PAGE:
only ONE light source on the Moon and that is the Sun so exposure for film speed can be worked out in advance.

The fill in light has been provided by the surrounding surface reflecting the light.


So what was the exposure set for, the fill light (shadow side of the LM) or direct light, from the Sun?
And what settings would you have used?




As the exposure was set up for SUNLIGHT their is NO WAY stars could be exposed under the same settings.


Are you 100% sure about this?
You want to rethink that for a moment?
What was the recommended setting for up sun pictures?




Oh and re the compostion of the picture one of the lander legs is cut off so its not perfect!


So because the leg is cut-off you say the composition of the picture is off.
Right....
Because in school you were taught that the everything had to be in the frame?
I wont be hiring you anytime soon.



posted on Jan, 27 2011 @ 04:39 AM
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Originally posted by backinblack
I guess we all should just wonder why the camera companies bothered with all them strange dials with focus etc, or even why waste the expense of a viewfinder to look through..

Sorry, BiB, but ..what??? How is that relevant - it has nothing to do with my point. IF they could have used viewfinders/screens, then yes, it might have been a little easier. But they COULDN'T, so they were trained in how to point them - it's NOT rocket science (pun intended). You would know this if you had been around such cameras.. in fact you would know this if you had ever actually experimented a little with wide angle lenses. It's easy. TRY IT.

In simple terms, the Hasselblad was a very good choice for their needs at the time. Big, so easily handled and high resolution (for the day). Reliable and tough. Easily interchanged high capacity magazines. Easily adjustable as necessary (I gather you didn't read the bits where I explained how we used those dials in our work, even when wearing gloves..yes, inside a church is quite different to outside..)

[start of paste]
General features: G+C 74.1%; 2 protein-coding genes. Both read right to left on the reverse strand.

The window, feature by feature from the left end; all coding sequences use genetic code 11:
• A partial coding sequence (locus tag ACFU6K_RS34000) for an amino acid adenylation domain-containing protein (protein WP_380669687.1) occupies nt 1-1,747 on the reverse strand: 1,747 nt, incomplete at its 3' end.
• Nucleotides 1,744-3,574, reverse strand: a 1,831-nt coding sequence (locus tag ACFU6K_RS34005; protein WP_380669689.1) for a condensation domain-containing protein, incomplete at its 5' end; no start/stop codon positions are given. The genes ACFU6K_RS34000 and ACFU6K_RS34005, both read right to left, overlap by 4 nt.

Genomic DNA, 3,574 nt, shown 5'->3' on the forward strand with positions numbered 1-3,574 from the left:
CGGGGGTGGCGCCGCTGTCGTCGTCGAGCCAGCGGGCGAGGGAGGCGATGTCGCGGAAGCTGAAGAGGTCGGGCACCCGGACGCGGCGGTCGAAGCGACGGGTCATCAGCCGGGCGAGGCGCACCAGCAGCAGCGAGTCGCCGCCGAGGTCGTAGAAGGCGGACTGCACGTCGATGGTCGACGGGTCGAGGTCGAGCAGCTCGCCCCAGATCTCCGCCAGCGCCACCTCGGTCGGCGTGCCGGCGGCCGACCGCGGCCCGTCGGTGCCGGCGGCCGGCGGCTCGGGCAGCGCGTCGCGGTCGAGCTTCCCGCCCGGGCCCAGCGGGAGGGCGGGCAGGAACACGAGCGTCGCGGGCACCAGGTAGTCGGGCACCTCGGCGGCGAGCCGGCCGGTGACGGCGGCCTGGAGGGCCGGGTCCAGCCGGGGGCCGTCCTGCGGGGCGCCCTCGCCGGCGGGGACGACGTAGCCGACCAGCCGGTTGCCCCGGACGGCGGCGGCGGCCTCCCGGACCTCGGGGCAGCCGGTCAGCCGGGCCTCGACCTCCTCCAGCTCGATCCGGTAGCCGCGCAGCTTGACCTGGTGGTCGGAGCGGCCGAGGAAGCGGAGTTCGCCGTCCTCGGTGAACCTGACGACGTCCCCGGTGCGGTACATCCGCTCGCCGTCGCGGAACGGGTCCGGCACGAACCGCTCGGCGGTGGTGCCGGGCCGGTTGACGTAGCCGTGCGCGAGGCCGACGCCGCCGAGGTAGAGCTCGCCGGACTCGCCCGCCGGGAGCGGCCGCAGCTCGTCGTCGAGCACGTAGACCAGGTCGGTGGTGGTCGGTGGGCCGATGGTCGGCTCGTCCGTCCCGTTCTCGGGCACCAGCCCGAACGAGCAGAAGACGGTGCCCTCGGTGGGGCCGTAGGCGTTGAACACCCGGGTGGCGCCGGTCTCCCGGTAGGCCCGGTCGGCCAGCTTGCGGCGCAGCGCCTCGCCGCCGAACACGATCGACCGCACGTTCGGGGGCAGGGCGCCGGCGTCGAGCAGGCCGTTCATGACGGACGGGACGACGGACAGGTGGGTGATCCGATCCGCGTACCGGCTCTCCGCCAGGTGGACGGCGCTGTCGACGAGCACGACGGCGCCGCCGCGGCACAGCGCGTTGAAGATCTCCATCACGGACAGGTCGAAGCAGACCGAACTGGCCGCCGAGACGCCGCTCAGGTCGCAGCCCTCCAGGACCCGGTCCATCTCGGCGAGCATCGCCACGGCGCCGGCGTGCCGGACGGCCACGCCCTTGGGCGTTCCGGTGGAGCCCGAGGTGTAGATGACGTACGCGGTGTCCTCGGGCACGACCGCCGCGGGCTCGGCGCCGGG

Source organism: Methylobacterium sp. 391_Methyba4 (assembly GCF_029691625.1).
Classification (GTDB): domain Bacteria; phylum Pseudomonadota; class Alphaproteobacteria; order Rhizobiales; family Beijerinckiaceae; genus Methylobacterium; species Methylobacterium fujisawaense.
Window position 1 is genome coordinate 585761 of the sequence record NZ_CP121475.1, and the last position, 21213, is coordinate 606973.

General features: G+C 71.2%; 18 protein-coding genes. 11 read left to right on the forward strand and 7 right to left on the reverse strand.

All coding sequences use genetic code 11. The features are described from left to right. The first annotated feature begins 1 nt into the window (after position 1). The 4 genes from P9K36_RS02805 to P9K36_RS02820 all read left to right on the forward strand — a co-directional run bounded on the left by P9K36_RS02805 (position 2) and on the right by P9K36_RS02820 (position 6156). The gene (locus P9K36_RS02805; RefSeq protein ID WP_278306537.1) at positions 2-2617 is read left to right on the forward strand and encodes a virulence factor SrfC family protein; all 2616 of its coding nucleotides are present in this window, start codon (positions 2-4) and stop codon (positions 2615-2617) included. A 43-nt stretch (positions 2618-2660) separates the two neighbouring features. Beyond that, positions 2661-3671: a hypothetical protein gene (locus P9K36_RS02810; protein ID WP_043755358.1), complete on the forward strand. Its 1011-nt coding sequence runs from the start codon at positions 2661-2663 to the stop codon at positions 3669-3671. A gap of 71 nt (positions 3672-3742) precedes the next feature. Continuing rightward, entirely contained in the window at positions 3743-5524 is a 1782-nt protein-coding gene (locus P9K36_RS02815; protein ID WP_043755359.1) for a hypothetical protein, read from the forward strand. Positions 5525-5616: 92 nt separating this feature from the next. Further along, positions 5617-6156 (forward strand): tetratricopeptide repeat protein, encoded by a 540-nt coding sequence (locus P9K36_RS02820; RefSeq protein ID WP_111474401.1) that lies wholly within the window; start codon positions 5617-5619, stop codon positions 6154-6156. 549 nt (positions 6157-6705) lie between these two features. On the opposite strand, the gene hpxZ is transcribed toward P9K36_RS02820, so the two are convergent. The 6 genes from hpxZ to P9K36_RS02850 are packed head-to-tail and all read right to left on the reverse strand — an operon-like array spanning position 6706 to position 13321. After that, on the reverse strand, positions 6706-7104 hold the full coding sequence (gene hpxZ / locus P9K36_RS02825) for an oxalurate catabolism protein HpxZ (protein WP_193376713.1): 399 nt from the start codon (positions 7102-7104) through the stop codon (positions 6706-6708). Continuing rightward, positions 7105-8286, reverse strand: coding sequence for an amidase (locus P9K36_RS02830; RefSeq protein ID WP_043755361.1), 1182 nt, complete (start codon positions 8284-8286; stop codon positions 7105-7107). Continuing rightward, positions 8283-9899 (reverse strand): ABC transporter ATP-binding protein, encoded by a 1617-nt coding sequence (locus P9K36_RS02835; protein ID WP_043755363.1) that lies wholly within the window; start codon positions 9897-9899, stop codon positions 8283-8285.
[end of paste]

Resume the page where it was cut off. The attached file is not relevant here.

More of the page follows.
Using your logic about no dials, I guess they should have taken up Instamatics? No? Silly suggestion, isn't it...

To people who understand photography, there are quite a few things to consider, and you work out the best possible compromise. I'm sure you, and FoosM think you know better, but.... No. You don't.

Indeed, may I ask you to make a better suggestion - what should they have taken, and how would you have modified it?


We all should have just shot from the hip with no worries about settings..

Do you know how street photographers often work, and why the Leica's used to be the camera of choice? But they didn't take Leica's because different situations require different techniques and equipment, even though some techniques (like shooting without using a viewfinder) can be found in a wide range of photographic circles. The point is that if you don't understand the environment, the scene, and the available equipment you will make a bad choice.


Perfect.:

So feel free to actually demonstrate your knowledge and work through the issues instead of sniping. Indeed, may I ask why you are being so cynical and sarcastic? After your comments of a few pages back, it's rather ironic.


Though I doubt you can prove it...

?? Prove what? What EXACTLY are you disputing -what would you like me to prove? Be specific, and stop the handwaving. Do you wish to discuss exposure issues? Focus and depth of field at various aperture settings? What settings were available and recommended and why? What the field of view for a 50mm (or 80mm) lens on MF is, how that compares to modern cameras? How accurately a half decent photographer can point and level a camera without using a viewfinder? Why the Hassleblad lenses flared so badly at times? The dynamic range of Ektachrome?

You name it - [wallace voice]Photography is my speciality[/wallace voice]

If anyone else has any questions or still doesn't 'get it' (cept you Foosm) - ask away...


edit on 27-1-2011 by CHRLZ because: mynah spelin erur



posted on Jan, 27 2011 @ 04:52 AM
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Hey who here was the one that said dust doesn't blow on the moon?
Or that the descent engine wouldn't whip clouds of dust?
Was it you Weed?



posted on Jan, 27 2011 @ 05:18 AM
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Nataylor, could you please show how this was possible, sources if possible.
edit: this should include all the items you listed below. Not just one or two of them.


Originally posted by nataylor
They could tell at any time what their shutter speed, aperture, and focus, and depth of field was.


Also, I have to agree with Foos here in that I doubt they could have felt the 'notches' in their added 'paddles' on the camera.